It was late October when Dr. Molly Ness, a reading researcher and Vice President of Academic Content at Learning Ally, received a greeting card that inspired a new path for her research. The card depicted two dyslexic ghosts who exclaimed “OOB” instead of “BOO”.
As an expert on dyslexia and reading education, Dr. Ness immediately noticed the common misconception being portrayed in the card. While many people believe that Dyslexia is a primarily visual disability, it’s much more nuanced than just seeing letters backward. “It’s actually phonological” explains Dr. Ness. “It has to do with the sound structure.”
While awareness of the dyslexic experiences has increased dramatically in recent years, there’s still a lot of work to be done. Stereotypes, like backward letters in the greeting card, perpetuate confusion about dyslexia and make it more challenging for young readers to get the resources they need.
In an effort to stop this spread of misinformation, Dr. Ness teamed up with Professor of Education, Dr. Susan Chambre, to find out where these myths were coming from, and how they can be corrected. The two presented some of their findings to an eager audience of educators at Learning Ally’s Spotlight on Dyslexia 2022 (SPOD22).
In order to interrogate these Neuro-Myths, Ness and Chambre needed to find out what educators actually knew about dyslexia. In a 2010 study of pre-service teachers (PST), they found that 75% of participants labeled Dyslexia as “seeing letters backward,” while only 2% could identify it as a phonological disability. Then, in 2013, a majority of PST in the US and UK erroneously responded that dyslexia is caused by visual perception deficits. Later, a similar study in 2017 confirmed that novice teachers were failing to understand the neurobiological components of the condition.
“All around me, I started seeing these misconceptions” explains Dr. Ness. “Unfortunately these misconceptions have often led to people making money off of parents and educators who are eager to do the right thing… but too many of these products are snake oil”.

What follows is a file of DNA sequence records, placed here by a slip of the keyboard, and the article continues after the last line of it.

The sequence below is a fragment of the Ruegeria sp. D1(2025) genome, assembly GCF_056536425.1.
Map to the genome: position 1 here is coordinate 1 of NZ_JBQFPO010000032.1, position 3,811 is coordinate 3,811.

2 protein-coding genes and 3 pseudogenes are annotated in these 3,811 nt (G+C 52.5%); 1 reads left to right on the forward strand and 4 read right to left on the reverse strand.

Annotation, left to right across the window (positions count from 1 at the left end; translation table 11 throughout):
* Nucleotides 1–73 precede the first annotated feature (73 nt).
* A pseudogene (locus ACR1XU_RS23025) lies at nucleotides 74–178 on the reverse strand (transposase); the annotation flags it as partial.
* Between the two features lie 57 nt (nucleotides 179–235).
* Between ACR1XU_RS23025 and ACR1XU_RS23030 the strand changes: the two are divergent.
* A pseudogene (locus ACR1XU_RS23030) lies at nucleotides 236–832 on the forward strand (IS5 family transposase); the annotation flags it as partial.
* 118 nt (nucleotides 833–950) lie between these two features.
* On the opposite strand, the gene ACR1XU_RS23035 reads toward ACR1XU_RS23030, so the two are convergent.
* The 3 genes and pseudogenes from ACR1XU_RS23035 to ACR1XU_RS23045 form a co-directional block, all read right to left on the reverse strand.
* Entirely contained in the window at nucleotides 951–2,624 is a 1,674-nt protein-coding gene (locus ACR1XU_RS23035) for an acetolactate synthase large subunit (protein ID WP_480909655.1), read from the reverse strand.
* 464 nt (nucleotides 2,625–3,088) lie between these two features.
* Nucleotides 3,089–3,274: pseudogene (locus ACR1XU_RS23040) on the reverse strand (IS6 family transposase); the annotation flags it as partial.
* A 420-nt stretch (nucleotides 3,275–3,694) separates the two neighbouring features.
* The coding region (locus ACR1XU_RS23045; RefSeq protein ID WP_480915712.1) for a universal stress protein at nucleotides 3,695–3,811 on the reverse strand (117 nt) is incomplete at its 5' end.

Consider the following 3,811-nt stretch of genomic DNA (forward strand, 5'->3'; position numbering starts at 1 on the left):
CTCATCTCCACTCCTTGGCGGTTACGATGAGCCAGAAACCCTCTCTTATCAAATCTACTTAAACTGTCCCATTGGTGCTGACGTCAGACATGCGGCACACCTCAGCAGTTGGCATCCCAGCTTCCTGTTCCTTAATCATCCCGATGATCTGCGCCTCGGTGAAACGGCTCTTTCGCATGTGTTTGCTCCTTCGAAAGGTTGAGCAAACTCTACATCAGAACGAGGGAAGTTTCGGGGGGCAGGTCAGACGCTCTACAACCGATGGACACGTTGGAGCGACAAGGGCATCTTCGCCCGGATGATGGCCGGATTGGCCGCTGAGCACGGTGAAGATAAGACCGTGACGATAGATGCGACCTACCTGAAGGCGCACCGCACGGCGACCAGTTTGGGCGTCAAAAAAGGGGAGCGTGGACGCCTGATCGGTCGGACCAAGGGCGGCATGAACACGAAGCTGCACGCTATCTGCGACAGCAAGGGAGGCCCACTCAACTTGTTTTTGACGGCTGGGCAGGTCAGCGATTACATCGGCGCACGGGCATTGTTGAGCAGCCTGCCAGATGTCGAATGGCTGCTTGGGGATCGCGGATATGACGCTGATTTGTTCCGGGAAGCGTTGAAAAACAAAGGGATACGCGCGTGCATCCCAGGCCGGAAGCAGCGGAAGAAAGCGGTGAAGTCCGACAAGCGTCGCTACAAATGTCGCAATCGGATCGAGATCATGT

Thankfully, Ness and Chambre are sharing their findings with education communities. “[The research] shows the work we still have to do to better prepare teachers to recognize, to provide instruction, and to be knowledgeable about what dyslexia is and what it isn’t”. With a special focus on the content being taught in education masters programs, Dr. Ness and Dr. Chambre are working to improve teacher knowledge. “Are we creating experiences for early career teachers to shadow psychologists?” asks Chambre.
Meanwhile, programming like Learning Ally’s SPOD22 plays a major role in bringing this information to experienced teachers and school leaders who are already active members of the industry. “As dismal as those numbers were… we’re at an exciting time,” Ness admits. “We’re choosing to embrace the changing culture… where teachers are saying ‘we want more’... The landscape is shifting”. As evidence, Ness references the Science of Reading-What I Should Have Learned in College Facebook group which has over 160 thousand members. “There’s no shame,” Ness explains. Members of the group discuss what they wish they knew. Then, they comfort each other noting, “When you know better, you do better”.
To watch Dr. Ness and Dr. Chambre’s full presentation register for Learning Ally’s Spotlight on Dyslexia on Demand (SPOD22).